We live in a world in which anyone who has a laptop has access to an almost infinite array of sonic possibilities and can draw inspiration from any corner of the earth or pocket in time. This kind of freedom can be creatively paralysing for some while others may respond by narrowing their gaze. Marcos Eduardo Villalta's music however, reveals to us an artist who has the rare capacity to utilise all that is at his disposal in a creative and honest manner. The result of which is an album that is inescapably linked to our particular moment in time.
Villalta's 2013 solo debut, Pregdalia
, introduced us to his musical domain; playful and often highly successful experimentations into synth-driven electronic music alongside virtuosic solo guitar playing framed within his idiosyncratic compositional aesthetic. Through the amalgamation of these two previously distinct worlds Villalta exhibits an even more highly evolved and personal voice on his follow up album.
Whilst Villalta flaunts almost every conventional notion pertaining to style or song form, his music is far from devoid of historical context. Rather, it is the synthesis and extension of many varied musical traditions. Although Villalta might find himself being herded under the banner of 'avant-garde electronic producer,' his work bears little resemblance to that of other musicians within his chosen medium. Instead his influences are drawn from far further afield and appropriated in a way that renders them almost unrecognisable. Villalta offers his unique perspective on: up-tempo swing ("Click On The URL"), beat box/ rapping ("Can I Meet Your Sister"), Merengue ("Diana, Deliver This Baby") and Prog-rock ("Marvin Town") amongst many others in this melting pot of musical influence. His strangely beautiful melodies, characterised by his distinctive approach to articulation and ornamentation, are reminiscent of Indian classical music. In his hands, his acoustically mic'd hollow body guitar sounds like a six-string sitar.
The mood of the album ranges from the inviting opener "Leaving your body" to the menacing, phantasmic "Stars and Things" to the intricate, labour-inducing "Diana, Quick Deliver this Baby." The lyrics cover an equally large spectrum from absurdist stream of consciousness "Sir. TMTOIYIOXOIYIOTMT's Elephant" to the schizophrenic conversation with the "Wise One" to the down right hilarious "Can I Meet Your Sister." Some of the other many highlights on the album include his playful tribute to rapper Kayne West "Kanye Said" or the abstract, semi-autobiographical "1990-2014." Perhaps the centrepiece of the album however, is the beautifully melancholic "Daily." Far from your typical singer-songwriter piece, his distinctively obscured vocals are coloured by densely layered synth and guitar counter melodies.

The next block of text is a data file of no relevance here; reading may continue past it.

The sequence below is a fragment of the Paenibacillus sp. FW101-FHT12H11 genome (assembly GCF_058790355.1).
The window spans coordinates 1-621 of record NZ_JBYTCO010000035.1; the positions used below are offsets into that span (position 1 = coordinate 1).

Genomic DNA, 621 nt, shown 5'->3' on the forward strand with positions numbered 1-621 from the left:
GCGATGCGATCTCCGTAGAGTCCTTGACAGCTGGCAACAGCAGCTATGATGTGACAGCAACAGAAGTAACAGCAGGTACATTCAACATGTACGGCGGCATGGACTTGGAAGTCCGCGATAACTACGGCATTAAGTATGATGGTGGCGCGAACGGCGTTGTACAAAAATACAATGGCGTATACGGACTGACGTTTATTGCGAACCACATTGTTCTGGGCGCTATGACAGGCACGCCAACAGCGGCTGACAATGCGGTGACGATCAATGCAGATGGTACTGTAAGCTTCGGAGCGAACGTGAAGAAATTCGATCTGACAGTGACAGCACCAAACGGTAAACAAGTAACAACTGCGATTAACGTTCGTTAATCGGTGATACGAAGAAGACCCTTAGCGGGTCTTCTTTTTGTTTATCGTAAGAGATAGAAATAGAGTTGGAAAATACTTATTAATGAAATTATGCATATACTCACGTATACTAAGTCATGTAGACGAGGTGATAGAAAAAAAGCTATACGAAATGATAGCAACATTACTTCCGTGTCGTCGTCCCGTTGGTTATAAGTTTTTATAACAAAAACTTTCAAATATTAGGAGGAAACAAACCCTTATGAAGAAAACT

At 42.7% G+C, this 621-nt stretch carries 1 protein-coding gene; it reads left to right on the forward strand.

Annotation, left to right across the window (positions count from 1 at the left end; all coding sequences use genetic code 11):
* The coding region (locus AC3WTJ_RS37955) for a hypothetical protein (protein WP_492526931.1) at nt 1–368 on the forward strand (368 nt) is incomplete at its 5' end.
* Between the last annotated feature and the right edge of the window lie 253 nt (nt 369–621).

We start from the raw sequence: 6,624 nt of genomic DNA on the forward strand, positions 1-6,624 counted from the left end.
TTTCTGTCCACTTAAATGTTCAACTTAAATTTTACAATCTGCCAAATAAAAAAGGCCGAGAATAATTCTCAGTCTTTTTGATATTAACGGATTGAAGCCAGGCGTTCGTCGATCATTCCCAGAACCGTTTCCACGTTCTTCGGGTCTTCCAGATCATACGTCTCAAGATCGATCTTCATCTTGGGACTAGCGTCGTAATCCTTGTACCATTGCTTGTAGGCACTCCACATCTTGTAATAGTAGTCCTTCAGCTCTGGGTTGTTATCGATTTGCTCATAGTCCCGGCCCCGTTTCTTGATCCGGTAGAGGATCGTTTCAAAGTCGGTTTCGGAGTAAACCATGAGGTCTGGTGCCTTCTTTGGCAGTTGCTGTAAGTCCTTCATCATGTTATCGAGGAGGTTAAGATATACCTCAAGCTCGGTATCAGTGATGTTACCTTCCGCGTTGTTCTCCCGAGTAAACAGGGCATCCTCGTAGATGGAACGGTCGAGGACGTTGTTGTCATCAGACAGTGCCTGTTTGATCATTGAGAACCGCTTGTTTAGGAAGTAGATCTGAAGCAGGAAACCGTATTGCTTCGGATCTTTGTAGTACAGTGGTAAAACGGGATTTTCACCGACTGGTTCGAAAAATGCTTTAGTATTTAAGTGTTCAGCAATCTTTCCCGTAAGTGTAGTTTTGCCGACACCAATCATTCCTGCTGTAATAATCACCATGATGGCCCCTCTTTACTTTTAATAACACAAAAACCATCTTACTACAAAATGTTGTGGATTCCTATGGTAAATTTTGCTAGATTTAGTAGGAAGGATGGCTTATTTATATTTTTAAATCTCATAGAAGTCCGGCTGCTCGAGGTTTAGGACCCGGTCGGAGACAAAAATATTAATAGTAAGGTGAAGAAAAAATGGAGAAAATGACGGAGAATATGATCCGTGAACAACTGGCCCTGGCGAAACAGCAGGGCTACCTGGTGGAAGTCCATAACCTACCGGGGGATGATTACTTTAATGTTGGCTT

So much of Villalta's work is shrouded in mystery. What does all the symbolism, imagery, distorted lyrics and cryptic titles mean? Whilst there is often no literal correlation between the words, images and music, there is a much more instinctual relationship between these seemingly unrelated elements. Villalta is a deeply intuitive artist; his aesthetic is so strong that nothing in his world, no matter how outlandish, seems out of place.
The embryologic references however, are a recurring theme throughout Villalta recorded output beginning with the birth sequence of the first Marka Khan record (a highly under-rated collaboration between Villalta, saxophonist Paris Favilla and drummer Sarah Galdes). Villalta's first solo release was titled Pregdalia and featured a ghoulish pregnant mother on the cover. His subsequent maternal gestation is titled Sir Kep's Mummy Tummy
. The use of child bearing as a metaphor for artistic creation highlights the parallels between our instinctual urge to create and to procreate. Villalta's cathartic outpouring of musical expression is the product of an artist compelled to create solely for the intrinsic satisfaction derived from the act itself.
Villalta's second 9-month labour of love has now been released into the world to take on a life of its own for anyone who is willing to engage with it. Rarely is such uncompromising adventurous music so successful and accessible.
Leaving Your Body (Goodbye Now); Click On The URL; Let's Watch
That Film, You Deserve It; Marvin Town; Up and Out; Daily; Sir. TMTOIYIOXOIYIOTMT's
Elephant; Diana, Deliver This Baby!; People
Going; Kanye Said; Stars And Things; Can I Meet Your Sister?;
1990-2014; Lucky; Wise One; Here's'ereH MyM